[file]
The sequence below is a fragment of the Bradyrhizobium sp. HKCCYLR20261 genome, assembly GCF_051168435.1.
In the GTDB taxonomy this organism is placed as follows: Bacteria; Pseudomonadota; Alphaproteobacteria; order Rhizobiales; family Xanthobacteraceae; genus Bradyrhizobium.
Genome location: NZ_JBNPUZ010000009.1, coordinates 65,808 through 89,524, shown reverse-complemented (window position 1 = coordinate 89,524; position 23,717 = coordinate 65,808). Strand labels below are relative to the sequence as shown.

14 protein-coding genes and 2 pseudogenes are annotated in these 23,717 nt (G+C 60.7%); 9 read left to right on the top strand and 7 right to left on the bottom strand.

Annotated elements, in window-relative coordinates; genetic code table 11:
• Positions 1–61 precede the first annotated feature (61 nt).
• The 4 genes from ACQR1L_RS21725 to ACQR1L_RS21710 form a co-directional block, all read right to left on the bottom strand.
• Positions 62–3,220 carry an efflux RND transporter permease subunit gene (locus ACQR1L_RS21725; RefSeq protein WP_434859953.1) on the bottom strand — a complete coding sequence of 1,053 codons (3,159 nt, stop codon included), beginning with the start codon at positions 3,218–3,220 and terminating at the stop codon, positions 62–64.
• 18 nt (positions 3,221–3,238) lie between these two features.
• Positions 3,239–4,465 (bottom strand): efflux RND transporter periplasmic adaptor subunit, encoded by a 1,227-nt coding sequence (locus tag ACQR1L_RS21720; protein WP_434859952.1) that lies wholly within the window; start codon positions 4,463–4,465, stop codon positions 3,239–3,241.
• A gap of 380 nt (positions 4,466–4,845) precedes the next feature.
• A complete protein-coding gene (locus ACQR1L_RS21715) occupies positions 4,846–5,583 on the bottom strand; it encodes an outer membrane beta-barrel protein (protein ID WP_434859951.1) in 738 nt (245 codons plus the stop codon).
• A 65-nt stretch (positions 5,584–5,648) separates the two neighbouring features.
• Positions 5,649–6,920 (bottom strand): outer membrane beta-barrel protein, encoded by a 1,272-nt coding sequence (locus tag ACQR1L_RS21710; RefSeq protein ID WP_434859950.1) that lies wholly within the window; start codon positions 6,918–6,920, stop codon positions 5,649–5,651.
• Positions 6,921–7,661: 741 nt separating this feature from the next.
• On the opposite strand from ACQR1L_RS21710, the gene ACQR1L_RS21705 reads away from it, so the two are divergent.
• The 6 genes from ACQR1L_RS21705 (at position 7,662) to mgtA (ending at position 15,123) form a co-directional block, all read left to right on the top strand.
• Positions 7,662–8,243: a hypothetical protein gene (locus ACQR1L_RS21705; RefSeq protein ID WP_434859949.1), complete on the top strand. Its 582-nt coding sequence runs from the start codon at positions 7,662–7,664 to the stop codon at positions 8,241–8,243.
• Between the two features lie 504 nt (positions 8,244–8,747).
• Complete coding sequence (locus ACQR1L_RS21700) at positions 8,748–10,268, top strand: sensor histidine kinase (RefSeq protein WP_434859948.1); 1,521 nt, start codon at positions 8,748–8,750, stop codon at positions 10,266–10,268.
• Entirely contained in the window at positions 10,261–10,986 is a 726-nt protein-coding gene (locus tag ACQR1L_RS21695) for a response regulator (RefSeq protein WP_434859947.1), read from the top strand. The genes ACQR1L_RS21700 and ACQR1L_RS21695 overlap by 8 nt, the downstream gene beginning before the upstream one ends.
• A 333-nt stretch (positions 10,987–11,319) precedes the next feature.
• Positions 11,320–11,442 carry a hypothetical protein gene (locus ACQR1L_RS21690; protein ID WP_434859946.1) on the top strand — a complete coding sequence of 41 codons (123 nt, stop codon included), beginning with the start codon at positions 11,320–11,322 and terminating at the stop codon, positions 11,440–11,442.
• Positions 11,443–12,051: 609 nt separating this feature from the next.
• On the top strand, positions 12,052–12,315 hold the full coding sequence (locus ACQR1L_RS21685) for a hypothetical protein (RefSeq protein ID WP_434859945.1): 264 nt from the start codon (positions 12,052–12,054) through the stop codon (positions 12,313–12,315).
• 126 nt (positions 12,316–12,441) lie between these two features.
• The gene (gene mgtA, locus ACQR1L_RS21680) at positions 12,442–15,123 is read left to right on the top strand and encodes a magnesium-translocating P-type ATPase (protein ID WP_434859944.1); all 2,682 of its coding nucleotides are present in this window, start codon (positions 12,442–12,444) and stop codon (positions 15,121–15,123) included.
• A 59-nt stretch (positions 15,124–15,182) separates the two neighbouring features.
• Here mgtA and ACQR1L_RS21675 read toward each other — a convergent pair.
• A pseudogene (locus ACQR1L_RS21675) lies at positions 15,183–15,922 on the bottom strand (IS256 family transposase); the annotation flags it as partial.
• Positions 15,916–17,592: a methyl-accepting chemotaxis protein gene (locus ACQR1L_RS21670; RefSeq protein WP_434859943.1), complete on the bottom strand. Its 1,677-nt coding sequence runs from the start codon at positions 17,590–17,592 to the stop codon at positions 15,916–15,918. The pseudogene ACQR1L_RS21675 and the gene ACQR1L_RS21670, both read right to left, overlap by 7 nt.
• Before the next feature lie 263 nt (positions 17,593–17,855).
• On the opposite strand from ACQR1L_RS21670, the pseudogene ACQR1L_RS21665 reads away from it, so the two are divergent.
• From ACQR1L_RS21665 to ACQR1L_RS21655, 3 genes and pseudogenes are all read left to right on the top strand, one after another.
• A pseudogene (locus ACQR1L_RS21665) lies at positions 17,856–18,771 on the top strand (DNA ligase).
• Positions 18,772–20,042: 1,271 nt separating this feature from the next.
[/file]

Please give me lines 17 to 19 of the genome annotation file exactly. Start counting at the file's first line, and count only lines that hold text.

• The 6 genes from ACQR1L_RS21705 (at position 7,662) to mgtA (ending at position 15,123) form a co-directional block, all read left to right on the top strand.
• Positions 7,662–8,243: a hypothetical protein gene (locus ACQR1L_RS21705; RefSeq protein ID WP_434859949.1), complete on the top strand. Its 582-nt coding sequence runs from the start codon at positions 7,662–7,664 to the stop codon at positions 8,241–8,243.
• Between the two features lie 504 nt (positions 8,244–8,747).